The opening gala was a fun time. They gave us good food, a couple of free drinks, and the ability to converse with patrons and fellow artists. We all wanted to see who won what. There were about 8 honorable mention awards, a 3rd place award, a 2nd place award, and Matthew Larson won the grand prize award and $5000 dollars.
Here is a small selection of award winners and other paintings I liked.
Grand Prize Winner: Matthew Larson
Bonus: Here is a photo of a painting I did that I won a 4th place award for back in 2010. I’m glad that the painting still holds up, and I might like it more than the paintings I did this year.
So this year I went home prize-free. Hey, it happens. I guess I was getting too used to winning awards lately :P
The Bob Peak Exhibition at Pepperdine
It was very much worth the detour out to Pepperdine University to see the Bob Peak exhibition. It was a nice little overview of his career. His early work was highly innovative with his use of collage and extreme shape-oriented design. Here is an example of one piece.
They had a couple of iconic pieces, the most being his poster for Apocalypse Now. Stunning!
There were also some amazing charcoals, obviously inspired by Fechin.
It’s free, so there’s no excuse not to go if you’re nearby!
Heading Back Home
I like to make a stop in Santa Barbara when I have the time. I love the area, and the Waterhouse Gallery downtown always has quality work.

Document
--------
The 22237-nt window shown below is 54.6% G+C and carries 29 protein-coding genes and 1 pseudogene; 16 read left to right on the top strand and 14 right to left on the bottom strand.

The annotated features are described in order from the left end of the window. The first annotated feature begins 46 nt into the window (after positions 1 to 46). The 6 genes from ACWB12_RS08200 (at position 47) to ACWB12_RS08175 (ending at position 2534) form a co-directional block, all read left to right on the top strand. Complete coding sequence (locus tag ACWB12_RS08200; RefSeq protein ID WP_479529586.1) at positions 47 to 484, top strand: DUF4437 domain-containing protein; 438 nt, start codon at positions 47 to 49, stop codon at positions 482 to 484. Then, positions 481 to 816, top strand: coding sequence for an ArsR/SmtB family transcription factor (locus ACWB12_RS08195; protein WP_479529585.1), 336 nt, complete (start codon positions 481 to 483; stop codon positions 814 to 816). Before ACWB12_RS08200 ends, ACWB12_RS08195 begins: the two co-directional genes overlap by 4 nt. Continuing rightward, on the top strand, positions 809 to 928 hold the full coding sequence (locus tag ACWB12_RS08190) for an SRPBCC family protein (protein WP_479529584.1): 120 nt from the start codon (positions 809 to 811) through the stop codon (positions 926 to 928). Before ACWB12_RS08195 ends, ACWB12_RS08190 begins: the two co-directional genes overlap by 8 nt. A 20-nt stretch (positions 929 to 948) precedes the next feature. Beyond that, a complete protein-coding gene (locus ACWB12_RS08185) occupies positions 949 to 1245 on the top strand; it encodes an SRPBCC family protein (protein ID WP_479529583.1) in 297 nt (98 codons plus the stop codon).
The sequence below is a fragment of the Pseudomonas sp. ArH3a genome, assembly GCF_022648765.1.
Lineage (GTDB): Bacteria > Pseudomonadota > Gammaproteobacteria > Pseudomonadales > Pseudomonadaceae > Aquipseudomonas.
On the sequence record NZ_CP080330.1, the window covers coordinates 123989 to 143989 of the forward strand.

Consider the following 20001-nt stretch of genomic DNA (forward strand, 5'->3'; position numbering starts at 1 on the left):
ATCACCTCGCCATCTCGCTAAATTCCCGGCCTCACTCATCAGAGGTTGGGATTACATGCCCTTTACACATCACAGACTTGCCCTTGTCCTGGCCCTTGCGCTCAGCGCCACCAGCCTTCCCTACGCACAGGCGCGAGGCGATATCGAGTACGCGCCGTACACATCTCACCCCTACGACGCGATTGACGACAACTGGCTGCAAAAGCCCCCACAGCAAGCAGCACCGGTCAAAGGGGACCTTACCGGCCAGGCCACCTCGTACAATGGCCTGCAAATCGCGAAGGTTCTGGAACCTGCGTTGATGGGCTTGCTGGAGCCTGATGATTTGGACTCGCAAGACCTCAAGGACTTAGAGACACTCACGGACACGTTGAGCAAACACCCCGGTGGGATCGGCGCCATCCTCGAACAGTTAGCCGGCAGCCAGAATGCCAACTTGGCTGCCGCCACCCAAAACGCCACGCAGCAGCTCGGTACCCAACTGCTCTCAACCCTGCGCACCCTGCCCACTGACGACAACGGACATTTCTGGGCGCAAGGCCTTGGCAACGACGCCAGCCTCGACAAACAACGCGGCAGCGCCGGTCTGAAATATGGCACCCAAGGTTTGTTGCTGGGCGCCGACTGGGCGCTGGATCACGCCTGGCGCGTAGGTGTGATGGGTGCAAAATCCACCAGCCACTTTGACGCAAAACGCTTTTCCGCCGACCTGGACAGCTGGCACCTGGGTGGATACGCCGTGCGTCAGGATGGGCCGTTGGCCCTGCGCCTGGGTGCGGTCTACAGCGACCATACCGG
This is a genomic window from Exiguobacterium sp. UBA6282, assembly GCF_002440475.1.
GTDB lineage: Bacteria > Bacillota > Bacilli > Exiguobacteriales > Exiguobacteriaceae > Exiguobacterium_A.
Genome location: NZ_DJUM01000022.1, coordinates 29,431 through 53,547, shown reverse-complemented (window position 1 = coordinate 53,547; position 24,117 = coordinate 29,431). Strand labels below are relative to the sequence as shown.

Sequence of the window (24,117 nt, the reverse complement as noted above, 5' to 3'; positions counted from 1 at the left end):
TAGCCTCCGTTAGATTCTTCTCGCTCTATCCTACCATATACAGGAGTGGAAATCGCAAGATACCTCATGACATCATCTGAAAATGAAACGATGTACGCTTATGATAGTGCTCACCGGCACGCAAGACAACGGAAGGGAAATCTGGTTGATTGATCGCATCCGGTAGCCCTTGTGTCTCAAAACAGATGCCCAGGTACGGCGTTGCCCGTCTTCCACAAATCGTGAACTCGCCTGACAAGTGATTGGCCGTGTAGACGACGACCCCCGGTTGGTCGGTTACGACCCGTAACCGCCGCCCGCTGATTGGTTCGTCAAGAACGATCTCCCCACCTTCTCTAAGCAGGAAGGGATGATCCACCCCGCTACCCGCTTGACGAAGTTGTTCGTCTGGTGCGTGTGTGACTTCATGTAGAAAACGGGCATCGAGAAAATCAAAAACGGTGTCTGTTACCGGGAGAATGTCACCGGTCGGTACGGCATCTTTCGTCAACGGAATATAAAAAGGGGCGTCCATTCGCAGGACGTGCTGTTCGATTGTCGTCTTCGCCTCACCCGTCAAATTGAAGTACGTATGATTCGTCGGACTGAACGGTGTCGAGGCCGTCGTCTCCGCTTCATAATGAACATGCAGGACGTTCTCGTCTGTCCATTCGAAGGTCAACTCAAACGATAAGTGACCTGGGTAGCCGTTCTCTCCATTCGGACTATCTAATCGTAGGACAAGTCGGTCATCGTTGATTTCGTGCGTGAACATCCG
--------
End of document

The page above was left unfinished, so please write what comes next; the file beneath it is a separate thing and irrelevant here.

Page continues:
This was my first time painting in El Capitan State Beach. I would like to explore this park some more, if people have good suggestions on where to go, let me know.
Another favorite spot to paint is Pismo Beach. This was the one I spent the least time on probably, but might be my favorite of the week. Maybe it’s because I was the most warmed-up by then? Not sure, but I was the most relaxed, comfortable and didn’t over-think it.
So, no awards this time, no sales either. Was it worth it? For certain things yes. I enjoyed going to the museum shows. I got some reference for paintings I plan on doing in the studio. I met some lovely people and had a great time staying with them. I think what happened this time was that I ended up spending a lot of time driving around and not enough time to get into a good painting groove. I would have ended up with better paintings if I gave myself more time to settle in. I think next time I do an open event like this, I will allot myself an extra day more than what I think I need. I will end up with better paintings at the end of the event.
Here is a shot of me painting at Dana Point:
The two paintings I submit to the show are on display right now at the San Clemente Art Gallery.
The paintings will be up until August 1st. Be sure to check them out if you make your way over to San Clemente.
Drawings For Sale
Prints For Sale